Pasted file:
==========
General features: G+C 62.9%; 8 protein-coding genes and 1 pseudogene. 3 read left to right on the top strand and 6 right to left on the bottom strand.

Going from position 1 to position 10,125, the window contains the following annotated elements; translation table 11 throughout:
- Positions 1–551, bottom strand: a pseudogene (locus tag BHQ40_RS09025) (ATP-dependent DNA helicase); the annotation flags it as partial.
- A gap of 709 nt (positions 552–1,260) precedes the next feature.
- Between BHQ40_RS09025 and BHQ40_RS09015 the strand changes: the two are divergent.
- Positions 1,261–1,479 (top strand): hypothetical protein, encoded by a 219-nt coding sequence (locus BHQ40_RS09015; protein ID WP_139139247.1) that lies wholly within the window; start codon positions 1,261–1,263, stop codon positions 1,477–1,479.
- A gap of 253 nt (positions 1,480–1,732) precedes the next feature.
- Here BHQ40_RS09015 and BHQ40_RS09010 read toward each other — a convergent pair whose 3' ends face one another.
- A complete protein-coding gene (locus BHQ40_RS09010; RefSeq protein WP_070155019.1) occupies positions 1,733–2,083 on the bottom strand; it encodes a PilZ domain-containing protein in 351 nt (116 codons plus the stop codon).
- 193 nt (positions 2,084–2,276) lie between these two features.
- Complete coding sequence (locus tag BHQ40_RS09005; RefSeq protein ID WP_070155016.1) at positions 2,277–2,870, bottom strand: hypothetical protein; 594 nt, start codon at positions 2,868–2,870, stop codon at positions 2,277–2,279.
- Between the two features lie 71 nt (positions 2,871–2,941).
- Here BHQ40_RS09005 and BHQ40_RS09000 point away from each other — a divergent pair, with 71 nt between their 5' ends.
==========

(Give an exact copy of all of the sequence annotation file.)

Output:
General features: G+C 62.9%; 8 protein-coding genes and 1 pseudogene. 3 read left to right on the top strand and 6 right to left on the bottom strand.

Going from position 1 to position 10,125, the window contains the following annotated elements; translation table 11 throughout:
- Positions 1–551, bottom strand: a pseudogene (locus tag BHQ40_RS09025) (ATP-dependent DNA helicase); the annotation flags it as partial.
- A gap of 709 nt (positions 552–1,260) precedes the next feature.
- Between BHQ40_RS09025 and BHQ40_RS09015 the strand changes: the two are divergent.
- Positions 1,261–1,479 (top strand): hypothetical protein, encoded by a 219-nt coding sequence (locus BHQ40_RS09015; protein ID WP_139139247.1) that lies wholly within the window; start codon positions 1,261–1,263, stop codon positions 1,477–1,479.
- A gap of 253 nt (positions 1,480–1,732) precedes the next feature.
- Here BHQ40_RS09015 and BHQ40_RS09010 read toward each other — a convergent pair whose 3' ends face one another.
- A complete protein-coding gene (locus BHQ40_RS09010; RefSeq protein WP_070155019.1) occupies positions 1,733–2,083 on the bottom strand; it encodes a PilZ domain-containing protein in 351 nt (116 codons plus the stop codon).
- 193 nt (positions 2,084–2,276) lie between these two features.
- Complete coding sequence (locus tag BHQ40_RS09005; RefSeq protein ID WP_070155016.1) at positions 2,277–2,870, bottom strand: hypothetical protein; 594 nt, start codon at positions 2,868–2,870, stop codon at positions 2,277–2,279.
- Between the two features lie 71 nt (positions 2,871–2,941).
- Here BHQ40_RS09005 and BHQ40_RS09000 point away from each other — a divergent pair, with 71 nt between their 5' ends.